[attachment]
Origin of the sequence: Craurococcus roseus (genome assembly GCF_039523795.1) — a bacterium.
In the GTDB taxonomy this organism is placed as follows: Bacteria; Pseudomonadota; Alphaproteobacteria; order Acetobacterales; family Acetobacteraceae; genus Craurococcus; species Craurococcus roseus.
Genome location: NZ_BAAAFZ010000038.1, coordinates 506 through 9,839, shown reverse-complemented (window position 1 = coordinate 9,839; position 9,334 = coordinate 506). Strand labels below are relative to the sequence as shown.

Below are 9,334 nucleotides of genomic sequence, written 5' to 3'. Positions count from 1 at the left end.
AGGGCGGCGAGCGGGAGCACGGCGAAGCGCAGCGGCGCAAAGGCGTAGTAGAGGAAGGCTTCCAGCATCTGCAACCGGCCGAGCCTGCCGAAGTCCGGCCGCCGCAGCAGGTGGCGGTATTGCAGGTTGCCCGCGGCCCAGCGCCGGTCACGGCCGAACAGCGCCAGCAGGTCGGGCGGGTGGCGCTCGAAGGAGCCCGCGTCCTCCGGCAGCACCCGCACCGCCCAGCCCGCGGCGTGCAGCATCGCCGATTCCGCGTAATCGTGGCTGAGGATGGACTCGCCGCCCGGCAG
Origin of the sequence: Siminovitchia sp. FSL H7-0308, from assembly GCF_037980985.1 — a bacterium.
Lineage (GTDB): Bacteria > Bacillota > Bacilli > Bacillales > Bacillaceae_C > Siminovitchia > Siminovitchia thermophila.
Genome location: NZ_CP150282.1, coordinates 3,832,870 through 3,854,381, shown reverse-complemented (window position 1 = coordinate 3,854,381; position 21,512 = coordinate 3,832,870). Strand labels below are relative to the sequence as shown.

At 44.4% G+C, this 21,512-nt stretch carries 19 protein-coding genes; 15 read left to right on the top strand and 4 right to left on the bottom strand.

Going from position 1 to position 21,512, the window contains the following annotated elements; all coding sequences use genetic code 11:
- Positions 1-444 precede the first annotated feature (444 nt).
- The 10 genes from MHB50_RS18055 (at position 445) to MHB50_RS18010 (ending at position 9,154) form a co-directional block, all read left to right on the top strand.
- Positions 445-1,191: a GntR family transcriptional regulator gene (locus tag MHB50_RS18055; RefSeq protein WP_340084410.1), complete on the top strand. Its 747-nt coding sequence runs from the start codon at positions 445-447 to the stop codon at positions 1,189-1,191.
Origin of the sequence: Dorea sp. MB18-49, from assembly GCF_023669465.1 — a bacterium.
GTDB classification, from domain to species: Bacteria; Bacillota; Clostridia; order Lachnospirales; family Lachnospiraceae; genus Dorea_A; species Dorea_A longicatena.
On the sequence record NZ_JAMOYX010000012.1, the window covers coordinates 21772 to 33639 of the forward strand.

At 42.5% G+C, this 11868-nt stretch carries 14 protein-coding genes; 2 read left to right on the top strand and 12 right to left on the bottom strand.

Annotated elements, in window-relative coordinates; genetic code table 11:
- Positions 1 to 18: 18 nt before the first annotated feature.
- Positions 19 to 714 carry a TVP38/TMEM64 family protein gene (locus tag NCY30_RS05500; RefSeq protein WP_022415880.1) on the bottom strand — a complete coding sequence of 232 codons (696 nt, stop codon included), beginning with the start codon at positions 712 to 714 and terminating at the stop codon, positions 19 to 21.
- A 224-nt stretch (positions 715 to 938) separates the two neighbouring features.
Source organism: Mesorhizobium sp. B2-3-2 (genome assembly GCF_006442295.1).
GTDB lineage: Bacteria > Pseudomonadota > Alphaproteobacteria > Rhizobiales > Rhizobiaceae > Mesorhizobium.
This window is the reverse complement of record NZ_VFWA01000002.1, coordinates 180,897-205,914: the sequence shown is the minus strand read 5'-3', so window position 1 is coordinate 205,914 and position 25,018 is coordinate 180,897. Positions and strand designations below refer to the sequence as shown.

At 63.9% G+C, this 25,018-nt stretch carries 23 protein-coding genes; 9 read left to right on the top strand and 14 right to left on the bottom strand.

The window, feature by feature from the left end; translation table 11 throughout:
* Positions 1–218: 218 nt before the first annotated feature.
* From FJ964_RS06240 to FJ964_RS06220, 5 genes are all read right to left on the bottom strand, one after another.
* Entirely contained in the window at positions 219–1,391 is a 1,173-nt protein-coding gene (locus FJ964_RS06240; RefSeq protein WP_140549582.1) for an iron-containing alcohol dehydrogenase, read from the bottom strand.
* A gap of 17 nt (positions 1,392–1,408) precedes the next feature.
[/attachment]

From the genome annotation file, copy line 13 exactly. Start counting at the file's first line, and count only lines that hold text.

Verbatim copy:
- Positions 445-1,191: a GntR family transcriptional regulator gene (locus tag MHB50_RS18055; RefSeq protein WP_340084410.1), complete on the top strand. Its 747-nt coding sequence runs from the start codon at positions 445-447 to the stop codon at positions 1,189-1,191.